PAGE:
As open enrollment for Obamacare in 2018 approaches, insurance companies are still examining whether to offer coverage in the health insurance marketplace. Some companies may decide to stay, and some may decide to exit, but data released by the Centers for Medicare and Medicaid Services shows every county in the U.S., barring any last-minute exits, will have at least one insurance company to choose from.
Anthem, one of the nation’s largest insurance carriers, recently announced it would continue to offer coverage in 63 counties in Virginia. The company also said it will remain in cities and counties that were at risk of not having any Obamacare coverage options in 2018. By offering coverage in so-called “bare counties,” Anthem will possess a monopoly in regions with only one coverage choice.
Limited insurance company participation, especially in counties with only one option, could cause premiums to skyrocket. Additionally, the uncertainty over the individual mandate and cost-sharing subsidies has many insurance companies pricing in premium increases for 2018.
For example, Michigan expects to see a premium increase of close to 28 percent in 2018. The huge spike in monthly premiums is due in large part to ambiguity over whether the Trump administration will continue cost-sharing payments to help subsidize insurance for low-income Americans.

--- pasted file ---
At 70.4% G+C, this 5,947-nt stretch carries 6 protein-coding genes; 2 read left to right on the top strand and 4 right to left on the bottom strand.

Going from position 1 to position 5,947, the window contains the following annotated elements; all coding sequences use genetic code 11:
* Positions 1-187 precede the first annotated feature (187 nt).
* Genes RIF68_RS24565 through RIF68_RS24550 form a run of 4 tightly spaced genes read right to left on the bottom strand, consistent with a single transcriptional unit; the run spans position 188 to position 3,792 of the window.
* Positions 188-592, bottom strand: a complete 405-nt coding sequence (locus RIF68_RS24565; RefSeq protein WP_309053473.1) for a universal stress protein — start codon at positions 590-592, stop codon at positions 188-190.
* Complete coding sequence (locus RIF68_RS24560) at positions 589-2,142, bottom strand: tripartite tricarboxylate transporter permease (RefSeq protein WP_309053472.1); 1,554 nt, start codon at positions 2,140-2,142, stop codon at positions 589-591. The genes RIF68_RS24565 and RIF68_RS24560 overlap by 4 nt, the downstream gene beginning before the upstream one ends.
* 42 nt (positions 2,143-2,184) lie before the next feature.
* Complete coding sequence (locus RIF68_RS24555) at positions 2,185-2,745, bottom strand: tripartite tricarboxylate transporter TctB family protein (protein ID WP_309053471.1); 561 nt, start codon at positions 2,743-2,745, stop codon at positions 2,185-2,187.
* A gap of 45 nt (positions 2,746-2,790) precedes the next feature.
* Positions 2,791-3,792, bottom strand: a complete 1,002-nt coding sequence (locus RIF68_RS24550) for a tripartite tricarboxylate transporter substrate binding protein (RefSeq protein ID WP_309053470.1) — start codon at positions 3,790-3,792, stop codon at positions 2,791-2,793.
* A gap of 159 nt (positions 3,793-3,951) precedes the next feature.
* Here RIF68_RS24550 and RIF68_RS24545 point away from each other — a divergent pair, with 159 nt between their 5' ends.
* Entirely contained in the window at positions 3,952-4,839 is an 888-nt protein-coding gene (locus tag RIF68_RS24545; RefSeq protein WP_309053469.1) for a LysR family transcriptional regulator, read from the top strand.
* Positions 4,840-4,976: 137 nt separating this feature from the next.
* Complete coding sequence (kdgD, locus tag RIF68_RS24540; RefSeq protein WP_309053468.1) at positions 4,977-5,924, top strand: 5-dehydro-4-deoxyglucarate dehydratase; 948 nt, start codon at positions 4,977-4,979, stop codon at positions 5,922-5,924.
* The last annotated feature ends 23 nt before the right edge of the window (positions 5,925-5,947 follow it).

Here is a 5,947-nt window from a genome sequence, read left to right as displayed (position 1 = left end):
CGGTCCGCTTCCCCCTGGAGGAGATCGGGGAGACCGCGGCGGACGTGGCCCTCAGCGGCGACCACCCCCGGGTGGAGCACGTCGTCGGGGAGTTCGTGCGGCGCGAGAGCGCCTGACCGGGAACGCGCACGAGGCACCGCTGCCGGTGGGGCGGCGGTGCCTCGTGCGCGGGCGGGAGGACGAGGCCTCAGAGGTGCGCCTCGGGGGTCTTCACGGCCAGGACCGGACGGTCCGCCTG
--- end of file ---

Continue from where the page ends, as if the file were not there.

In Tennessee, premiums will increase by 42 percent on marketplace plans offered by Cigna. In addition, BlueCross BlueShield of Tennessee received approval by the state’s insurance commissioner to raise premiums by 21 percent. The state also cited uncertainty over what the federal government plans to do about cost-sharing payments and the individual mandate. Most low-income Americans receive subsidies to help offset any increases in monthly premiums.
A last-ditch effort by the GOP this week to repeal and replace Obamacare did not succeed. Reports indicate that the bill sponsored by Republican Senators Lindsay Graham and Bill Cassidy did not have enough votes to move on to the floor of the House of Representatives. However, any legislation that repeals and replaces Obamacare would take some time to implement even if Republicans had enough support. Most analysts say that a transition period would be in effect until there is any full repeal of the Affordable Care Act.
Open enrollment for health insurance coverage required by the Affordable Care Act starts on November 1, 2017 and ends on December 15, 2017. In the past, participants had until January 31 of the following year to apply for coverage through the healthcare exchanges. The shorter time frame means that customers have just six weeks to find, choose and enroll in coverage for next year.